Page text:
18. The vehicle door according to claim 15, wherein the intermediate pad includes a holder configured to associate the intermediate pad with the inner shell, the holder being disposed on an inward side of the intermediate pad, and wherein the holder contacts the inner pad during a collision.
19. The vehicle door according to claim 15, the intermediate pad and the inner pad are all substantially aligned.
20. The vehicle door according to claim 15, wherein the intermediate pad is disposed between the inner shell and the outer shell.
Description
BACKGROUND OF THE INVENTION

1. Field of the Invention

The present invention relates generally to the field of motor vehicles, and in particular to an occupant safety system for a motor vehicle.

2. Description of Related Art

Devices and systems that attempt to reduce occupant injury in the event of a collision have been proposed. In some cases, a soft padding material has been used to absorb energy and provide protection for the occupant. Often, the size of the padding material was increased to improve the level of occupant protection. U.S. Pat. No. 5,395,135 to Lim et al. is an example of such a system. The Lim et al. patent teaches various bolsters attached to the outer and inner walls of the door. In some embodiments, bolsters are attached only to the inner panel of the door. These embodiments can be seen in FIGS. 3 and 4.

A key feature of the Lim et al. patent is the arrangement of the bolsters with respect to door trim panel 38. Lim et al. provides a bolster that is attached to inner panel 18 and extends beyond door trim panel 38 and into the passenger compartment. Lim teaches the use of apertures or holes formed in door trim panel 38 that allow the bolsters 46 and 48 to extend into the passenger compartment. The '135 patent uses the term “protract” to describe this arrangement. See, for example, column 3, lines 42-45 of the Lim et al. patent: “The energy absorbing bolsters 46, 48 protract through the apertures 41, 42, respectively, in the door trim panel 38 and into the occupant compartment of the vehicle 12.”

These systems, while possibly improving occupant protection, proved to be wide and cumbersome. The additional padding material also intruded into the passenger compartment, and reduced interior space.

Another source of occupant injury that has recently been discovered is injury caused by protruding objects. Occupants can be cut or injured by metal protruding into passenger cabin during a collision. The protruding metal is often broken, bent or twisted during a collision and this deformation of the metal can introduce sharp edges to the protruding metal objects. A system is needed that offers protection from sharp metal protruding into the passenger compartment.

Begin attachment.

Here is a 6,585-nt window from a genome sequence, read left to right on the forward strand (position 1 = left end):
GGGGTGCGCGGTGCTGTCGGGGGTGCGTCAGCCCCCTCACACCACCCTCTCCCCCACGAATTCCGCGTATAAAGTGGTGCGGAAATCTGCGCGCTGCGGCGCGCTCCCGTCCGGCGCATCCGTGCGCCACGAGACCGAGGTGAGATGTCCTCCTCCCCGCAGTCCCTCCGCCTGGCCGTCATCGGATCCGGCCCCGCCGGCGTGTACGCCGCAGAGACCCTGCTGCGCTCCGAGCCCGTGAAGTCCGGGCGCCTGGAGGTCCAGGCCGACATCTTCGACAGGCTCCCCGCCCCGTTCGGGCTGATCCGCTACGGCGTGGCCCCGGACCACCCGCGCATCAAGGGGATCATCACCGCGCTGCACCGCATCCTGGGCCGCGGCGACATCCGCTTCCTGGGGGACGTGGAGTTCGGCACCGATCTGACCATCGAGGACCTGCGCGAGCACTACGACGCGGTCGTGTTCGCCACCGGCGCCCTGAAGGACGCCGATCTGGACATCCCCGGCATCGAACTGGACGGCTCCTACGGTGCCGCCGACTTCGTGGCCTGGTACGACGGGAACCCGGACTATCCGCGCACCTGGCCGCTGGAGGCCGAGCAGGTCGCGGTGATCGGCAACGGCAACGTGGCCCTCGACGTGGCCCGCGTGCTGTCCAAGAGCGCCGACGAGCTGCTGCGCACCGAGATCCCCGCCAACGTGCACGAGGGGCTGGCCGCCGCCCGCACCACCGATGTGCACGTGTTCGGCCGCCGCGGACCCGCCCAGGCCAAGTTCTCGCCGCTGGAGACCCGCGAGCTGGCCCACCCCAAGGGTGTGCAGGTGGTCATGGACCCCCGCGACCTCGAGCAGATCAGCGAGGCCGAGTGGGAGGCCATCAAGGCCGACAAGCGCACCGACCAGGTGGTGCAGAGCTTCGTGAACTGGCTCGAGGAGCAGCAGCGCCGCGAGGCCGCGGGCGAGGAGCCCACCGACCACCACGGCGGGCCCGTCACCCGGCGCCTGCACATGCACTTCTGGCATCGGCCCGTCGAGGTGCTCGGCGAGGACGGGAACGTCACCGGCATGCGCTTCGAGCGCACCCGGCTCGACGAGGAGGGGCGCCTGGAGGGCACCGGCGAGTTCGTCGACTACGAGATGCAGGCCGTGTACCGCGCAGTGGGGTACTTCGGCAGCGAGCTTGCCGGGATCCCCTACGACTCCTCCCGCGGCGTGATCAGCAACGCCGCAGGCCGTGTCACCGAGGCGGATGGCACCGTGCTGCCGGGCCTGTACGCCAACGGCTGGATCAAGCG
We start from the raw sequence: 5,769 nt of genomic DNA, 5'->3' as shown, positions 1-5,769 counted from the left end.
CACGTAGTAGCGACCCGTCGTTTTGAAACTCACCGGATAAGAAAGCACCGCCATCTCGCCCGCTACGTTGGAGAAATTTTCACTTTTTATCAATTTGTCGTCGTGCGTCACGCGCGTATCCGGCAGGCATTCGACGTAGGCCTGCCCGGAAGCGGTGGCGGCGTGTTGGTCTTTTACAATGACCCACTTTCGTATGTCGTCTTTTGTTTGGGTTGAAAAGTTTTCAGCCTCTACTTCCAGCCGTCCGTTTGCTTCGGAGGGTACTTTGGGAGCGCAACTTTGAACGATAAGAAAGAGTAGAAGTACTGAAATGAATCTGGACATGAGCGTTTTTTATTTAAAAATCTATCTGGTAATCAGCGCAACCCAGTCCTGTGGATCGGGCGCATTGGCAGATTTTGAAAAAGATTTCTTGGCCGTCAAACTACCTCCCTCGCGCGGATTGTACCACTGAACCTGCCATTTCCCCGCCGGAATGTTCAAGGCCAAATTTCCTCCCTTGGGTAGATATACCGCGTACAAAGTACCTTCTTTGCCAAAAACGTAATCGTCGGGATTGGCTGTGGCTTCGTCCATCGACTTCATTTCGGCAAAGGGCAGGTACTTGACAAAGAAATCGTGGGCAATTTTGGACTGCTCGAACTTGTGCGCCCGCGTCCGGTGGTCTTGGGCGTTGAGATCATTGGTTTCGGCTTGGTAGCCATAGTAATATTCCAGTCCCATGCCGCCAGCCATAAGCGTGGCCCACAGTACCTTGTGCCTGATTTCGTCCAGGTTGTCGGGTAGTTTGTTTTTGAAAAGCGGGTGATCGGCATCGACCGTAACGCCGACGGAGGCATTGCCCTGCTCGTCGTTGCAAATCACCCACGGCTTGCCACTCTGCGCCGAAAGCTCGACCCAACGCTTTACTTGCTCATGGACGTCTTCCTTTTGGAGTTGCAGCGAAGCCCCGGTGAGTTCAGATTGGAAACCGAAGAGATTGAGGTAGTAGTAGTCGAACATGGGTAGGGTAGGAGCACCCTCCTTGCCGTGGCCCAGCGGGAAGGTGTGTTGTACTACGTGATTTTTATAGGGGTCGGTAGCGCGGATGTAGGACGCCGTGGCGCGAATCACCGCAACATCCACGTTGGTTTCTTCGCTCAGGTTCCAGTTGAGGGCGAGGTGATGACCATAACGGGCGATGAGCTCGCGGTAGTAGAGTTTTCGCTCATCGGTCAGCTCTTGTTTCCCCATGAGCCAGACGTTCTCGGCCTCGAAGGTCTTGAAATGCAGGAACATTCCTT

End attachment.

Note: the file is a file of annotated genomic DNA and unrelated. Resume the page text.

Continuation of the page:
U.S. Pat. No. 5,749,600 to Yamada et al. is directed to an energy absorbing door trim member. The '600 patent discloses a number of different embodiments. In one kind of embodiment, shown in FIGS. 4 to 8, the deflection of a portion of the door trim serves as an energy absorbing structure. Notice that in FIGS. 5, 7 and 8, a portion of the arm rest is deflected. In another embodiment, referred to in the specification as the fourth embodiment, one or more pads are used to help absorb energy. See column 7, line 41 to column 8, line 67; see also FIGS. 9 and 10. In all of these embodiments, Yamada is concerned with providing an energy absorbing device in the vicinity of an occupant's femur and below the illium (shown in the Figures as 18C) of the femur. While this arrangement may offer some protection against femur injury, it does little to prevent injury from protruding metal objects entering the passenger compartment during a collision.

There is currently a need for an occupant protection system that maintains a low profile and does not project into the passenger compartment and a system that is capable of displacing or moving occupant away from incoming metal objects.

SUMMARY OF THE INVENTION

An occupant safety system for a motor vehicle is disclosed. The invention can be used in connection with a motor vehicle. The term “motor vehicle” as used throughout the specification and claims refers to any moving vehicle that is capable of carrying one or more human occupants and is powered by any form of energy. The term motor vehicle includes, but is not limited to cars, trucks, vans, minivans, SUV's, motorcycles, scooters, boats, personal watercraft, and aircraft.

The vehicle door includes a series of pads that help to absorb the force of a side impact collision. The series of pads maximizes the available energy absorbing stroke.